April 7, 2021: The IRS issued a news release announcing a fourth round of Economic Impact Payments consisting of over 25 million payments totaling over $36 billion, bringing the total amount of disbursements under the American Rescue Plan of 2021 (ARPA) to more than 156 million payments worth approximately $372 billion.

April 8, 2021: The IRS issued Notice 2021-25 and an accompanying news release, providing guidance on the application of section 274(n)(2)(D) of the Code, a provision added by the Taxpayer Certainty and Disaster Tax Relief Act of 2020 which provides for a temporary 100% deduction for food and beverages provided by a restaurant.

April 8, 2021: The IRS issued a news release reminding taxpayers who make estimated tax payments that the due date for the first estimated tax installment remains April 15, 2021.

April 8, 2021: The IRS issued a news release announcing various internal executive changes, including the appointment of Douglas O’Donnell as IRS Deputy Commissioner, Services and Enforcement, and Nikole Flax as Commissioner of the Large Business and International Division.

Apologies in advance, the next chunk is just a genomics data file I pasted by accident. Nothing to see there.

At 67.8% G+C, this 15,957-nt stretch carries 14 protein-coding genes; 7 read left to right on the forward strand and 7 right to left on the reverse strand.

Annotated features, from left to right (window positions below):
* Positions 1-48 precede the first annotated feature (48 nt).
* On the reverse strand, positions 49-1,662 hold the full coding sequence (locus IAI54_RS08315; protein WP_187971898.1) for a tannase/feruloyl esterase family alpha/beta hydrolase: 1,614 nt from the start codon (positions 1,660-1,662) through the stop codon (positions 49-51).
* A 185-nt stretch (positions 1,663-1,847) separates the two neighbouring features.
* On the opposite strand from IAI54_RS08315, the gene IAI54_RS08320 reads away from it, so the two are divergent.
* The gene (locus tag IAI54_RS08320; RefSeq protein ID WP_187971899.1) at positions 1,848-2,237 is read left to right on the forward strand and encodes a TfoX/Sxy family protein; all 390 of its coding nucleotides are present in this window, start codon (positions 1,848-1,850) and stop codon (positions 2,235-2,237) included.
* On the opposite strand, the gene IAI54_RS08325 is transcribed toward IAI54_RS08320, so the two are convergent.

April 8, 2021: The IRS issued a news release reminding residents of US territories that, pursuant to recent legislation, they may be eligible to exclude up to $10,200 per person of unemployment compensation from gross income for the 2020 taxable year.

April 9, 2021: The IRS issued a news release announcing that, pursuant to ARPA, it was suspending the requirement that taxpayers repay excess advance payments of Premium Tax Credits.

April 9, 2021: The IRS issued a news release urging participants in abusive micro-captive insurance arrangements to exit the arrangements as soon as possible.

April 9, 2021: The IRS issued a news release reminding taxpayers that the deadline for filing the Report of Foreign Bank and Financial Accounts (FBAR) remains April 15, 2021.

April 9, 2021: The IRS released its weekly list of written determinations (e.g., Private Letter Rulings, Technical Advice Memorandums and Chief Counsel Advice).

Special thanks to Le Chen in our Washington, DC, [...]

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Weekly IRS Roundup September 7 – September 11, 2020